Top positive review
A solid, but not great, outing for Vacchs
on September 27, 2000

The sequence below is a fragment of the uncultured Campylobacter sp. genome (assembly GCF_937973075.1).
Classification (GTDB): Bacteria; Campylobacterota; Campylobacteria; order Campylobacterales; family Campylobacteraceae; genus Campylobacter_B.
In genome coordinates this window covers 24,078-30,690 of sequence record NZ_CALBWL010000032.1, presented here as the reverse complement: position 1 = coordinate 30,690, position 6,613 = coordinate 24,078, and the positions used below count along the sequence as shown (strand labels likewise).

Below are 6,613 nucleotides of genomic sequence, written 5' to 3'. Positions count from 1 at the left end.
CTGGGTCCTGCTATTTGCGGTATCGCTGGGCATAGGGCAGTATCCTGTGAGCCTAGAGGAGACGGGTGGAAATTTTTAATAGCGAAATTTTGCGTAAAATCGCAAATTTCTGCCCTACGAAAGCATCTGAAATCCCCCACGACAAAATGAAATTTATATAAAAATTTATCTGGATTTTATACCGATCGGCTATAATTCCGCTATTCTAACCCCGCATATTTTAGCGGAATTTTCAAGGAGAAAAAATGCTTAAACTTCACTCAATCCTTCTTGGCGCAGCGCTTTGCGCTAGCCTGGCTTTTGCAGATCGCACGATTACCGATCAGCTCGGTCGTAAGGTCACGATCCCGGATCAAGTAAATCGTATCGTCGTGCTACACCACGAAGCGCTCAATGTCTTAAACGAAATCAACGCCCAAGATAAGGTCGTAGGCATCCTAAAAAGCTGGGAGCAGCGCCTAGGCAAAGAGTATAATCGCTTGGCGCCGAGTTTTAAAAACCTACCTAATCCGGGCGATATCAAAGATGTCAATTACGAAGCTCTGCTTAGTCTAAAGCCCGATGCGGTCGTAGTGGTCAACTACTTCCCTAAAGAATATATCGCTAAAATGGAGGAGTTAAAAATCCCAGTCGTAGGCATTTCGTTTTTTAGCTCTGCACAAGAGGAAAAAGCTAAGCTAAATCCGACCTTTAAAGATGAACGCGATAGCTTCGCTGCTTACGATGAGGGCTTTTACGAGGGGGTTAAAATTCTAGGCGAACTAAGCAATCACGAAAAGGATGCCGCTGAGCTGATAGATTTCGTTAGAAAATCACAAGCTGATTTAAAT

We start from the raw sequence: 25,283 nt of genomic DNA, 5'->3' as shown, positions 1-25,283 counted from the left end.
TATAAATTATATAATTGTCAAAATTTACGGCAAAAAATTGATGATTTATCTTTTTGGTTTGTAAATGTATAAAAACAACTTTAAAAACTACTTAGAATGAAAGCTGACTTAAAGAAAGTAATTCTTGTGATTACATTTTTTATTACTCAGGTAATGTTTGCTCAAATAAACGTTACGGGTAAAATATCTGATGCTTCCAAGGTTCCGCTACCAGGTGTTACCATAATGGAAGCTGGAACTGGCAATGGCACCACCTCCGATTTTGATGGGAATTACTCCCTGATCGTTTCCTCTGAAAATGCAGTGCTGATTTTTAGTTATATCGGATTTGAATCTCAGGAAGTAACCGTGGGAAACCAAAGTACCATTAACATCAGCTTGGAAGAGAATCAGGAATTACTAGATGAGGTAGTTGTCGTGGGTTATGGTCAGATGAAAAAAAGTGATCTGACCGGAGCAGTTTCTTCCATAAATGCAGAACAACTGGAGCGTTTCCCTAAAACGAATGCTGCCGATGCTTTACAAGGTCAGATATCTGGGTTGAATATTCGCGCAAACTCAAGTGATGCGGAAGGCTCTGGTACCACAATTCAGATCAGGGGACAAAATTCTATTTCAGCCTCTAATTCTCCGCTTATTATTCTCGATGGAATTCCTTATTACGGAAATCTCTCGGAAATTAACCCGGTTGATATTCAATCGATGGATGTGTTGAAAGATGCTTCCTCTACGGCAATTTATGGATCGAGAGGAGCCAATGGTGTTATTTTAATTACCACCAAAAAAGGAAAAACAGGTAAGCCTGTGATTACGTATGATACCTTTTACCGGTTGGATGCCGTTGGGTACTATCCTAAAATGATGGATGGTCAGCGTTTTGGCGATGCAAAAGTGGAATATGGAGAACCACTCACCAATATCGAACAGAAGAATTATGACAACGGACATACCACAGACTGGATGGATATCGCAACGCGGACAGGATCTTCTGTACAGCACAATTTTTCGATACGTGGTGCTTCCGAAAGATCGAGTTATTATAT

The Burke series is generally a great one. Vacchs, an attorney who represents juveniles only, and who has a professional resume that proves he knows first-hand the horror that abused children experience, always generates an aura of reality in his writing. The cruelty to children depicted in the Burke books is truly disturbing, because you know as you read it that this stuff really goes on. Burke, a hard-bitten criminal, has enough redeeming qualities to make him a great anti-hero. Among those redeeming qualities are a sense of deep loyalty to his "family" -- the close friends he has chosen (and who have chosen him), who will stick together in the face of any adversity. The other major redeeming quality is his simmering fury directed at abusers of children. The two come together in this book after Burke's girlfriend is killed at a gay rally and he goes on the vengeance trail, which of course leads him into the child abuse underworld. The primary flaw in this novel is the strained dialogue between Burke and an important secondary character, Nadine, who is a gay domninatrix with a bizarre sexual fascination with Burke. His tough-guy posturing with her is more or less in character, but it grows tiresome by the half way point, and continues unabated from there. Nevertheless, Burke is always a good read. As one of the other reviewers points out, however, it is hard to follow all the characters unless you've read the other books. I'd start with the first and read them in order. There is a linear development of the characters and plot that will make the book much more enjoyable if you know it going in.